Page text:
More than 12,000 turned out for festival
Danny DeVito brought down the house as the Karlovy Vary fest wrapped Saturday with a kudos ceremony that saw the thesp-producer receive a nod for his contributions to world cinema, as well as Baltasar Kormakur’s Icelandic sci-fi thriller “Jar City” take the Crystal Glove for top feature.
Czech helmer Lucie Kralova’s “Lost Holiday,” a detective story tracing misplaced vacation film to China, won the award for top doc.
Recounting how Milos Forman tricked him into uttering a Czech obscenity during the shooting of “One Flew Over the Cuckoo’s Nest,” which launched his career, DeVito was also in town to preem “The Good Night,” the Jake Paltrow comedy romancer in which he stars.
Fest also helped fire up one tyro helmer’s career: Norwegian Bard Breien, who took the director prize, won a distrib deal in France for his dark comedy “The Art of Negative Thinking” — from the producer of rival competish film “Conversations With My Gardener.”
Auds of more than 12,000 turned out for the nine-day fest — an increase of more than 1,000 from last year — catching 250 pics, with films in three categories competing for the Crystal Globe: international features, docs and pics from Central and Eastern Europe.
East of the West section Crystal Globe went to the German/Balkan story of showbiz and proteges “Armin,” reflecting a new wave of talent, according to juror Stefan Laudyn.
Fest’s role in showcasing up-and-comers from the former Eastern Bloc continues to grow, and fest scouts from the West gathered for presentations of fresh work such as “Testimony,” a Romanian docu on how fatal illness can inspire the work of artists, by a helmer with terminal cancer himself, Razvan Georgescu.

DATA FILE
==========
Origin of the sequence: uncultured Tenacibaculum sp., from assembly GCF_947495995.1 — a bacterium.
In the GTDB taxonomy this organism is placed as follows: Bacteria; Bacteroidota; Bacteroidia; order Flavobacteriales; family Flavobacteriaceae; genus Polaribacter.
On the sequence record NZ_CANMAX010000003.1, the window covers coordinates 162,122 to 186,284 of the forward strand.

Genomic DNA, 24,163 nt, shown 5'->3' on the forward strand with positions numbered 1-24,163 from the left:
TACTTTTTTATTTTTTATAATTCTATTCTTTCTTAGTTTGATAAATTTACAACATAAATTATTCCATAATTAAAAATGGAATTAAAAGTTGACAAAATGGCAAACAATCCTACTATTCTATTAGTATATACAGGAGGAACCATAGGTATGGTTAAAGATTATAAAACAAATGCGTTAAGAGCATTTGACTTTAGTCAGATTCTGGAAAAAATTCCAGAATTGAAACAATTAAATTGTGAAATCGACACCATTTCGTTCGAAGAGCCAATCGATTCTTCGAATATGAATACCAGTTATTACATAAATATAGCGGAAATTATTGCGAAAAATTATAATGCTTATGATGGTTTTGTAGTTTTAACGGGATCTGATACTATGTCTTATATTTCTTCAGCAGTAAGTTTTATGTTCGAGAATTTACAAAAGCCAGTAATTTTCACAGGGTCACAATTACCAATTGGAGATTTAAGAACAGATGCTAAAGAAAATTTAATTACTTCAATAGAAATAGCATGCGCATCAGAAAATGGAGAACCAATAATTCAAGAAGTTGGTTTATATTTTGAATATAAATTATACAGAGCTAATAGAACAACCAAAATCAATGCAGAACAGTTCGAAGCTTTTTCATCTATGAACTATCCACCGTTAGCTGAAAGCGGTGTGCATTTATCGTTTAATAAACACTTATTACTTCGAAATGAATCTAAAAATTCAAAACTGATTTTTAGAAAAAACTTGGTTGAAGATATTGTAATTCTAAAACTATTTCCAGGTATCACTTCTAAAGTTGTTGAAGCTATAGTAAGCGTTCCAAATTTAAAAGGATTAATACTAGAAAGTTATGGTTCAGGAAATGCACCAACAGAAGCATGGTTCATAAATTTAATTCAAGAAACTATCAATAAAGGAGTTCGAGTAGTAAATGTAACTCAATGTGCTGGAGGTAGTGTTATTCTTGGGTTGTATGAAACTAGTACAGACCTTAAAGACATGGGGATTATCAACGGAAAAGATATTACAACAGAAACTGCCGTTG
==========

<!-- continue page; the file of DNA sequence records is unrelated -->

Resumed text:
U.K.-based distrib Taskovski Films, which launched the first North American theatrical release of a Czech docu, consumerism sendup “Czech Dream,” picked up several regional titles.
The Forum of Independents again proved one of the fest’s most popular sections with auds, who jostled for tickets to Matthias Luthard’s debut, “Pingpong,” a portrait of German family poli-tics. Pic scored the independent camera nod from Czech TV.
Fest auds honored Jan Sverak’s new competish comedy “Empties” with the viewer appreciation gong, while the main jury, chaired by Variety Editor-in-Chief Peter Bart, cited the pic’s screenwriter and Sverak’s father, Zdenek Sverak, with a special mention for his perf as a restless retiree.
Pic, which opened strongly enough to make a nice return, is still the exception for films from Central and Eastern Europe, which makes Karlovy Vary’s role as a conduit to Western buyers and distribs more vital than ever, said many at the fest panels.
And the winners are:
Jar City – Baltasar Kormákur, Iceland/Germany
Bård Breien – “The Art of Negative Thinking,” Norway
Sergey Puskepalis – “Simple Things,” Russia
Elvira Mínguez – “Pudor,” Spain
“Lucky Miles” – Michael James Rowland, Australia Actor Leonid Bronevoy – “Simple Things,” Russia Screen-writer Zdenek Sverak – “Empties,” Czech Republic
“Empties” – Jan Sverak, Czech Republic
Over 30 minutes
“Lost Holiday” – Lucie Kralova, Czech Republic
Under 30 minutes
“Artel” – Sergey Loznitsa, Russia
“Theodore” – Laila Pakalnina, Latvia
“The Mosquito Problem and Other Stories” – Andrey Paounov, Bulgaria
EAST OF THE WEST
“Armin” – Ognjen Svilicic, Croatia/Germany/Bosnia and Herzegovina
“The Class” – Ilmar Raag, Estonia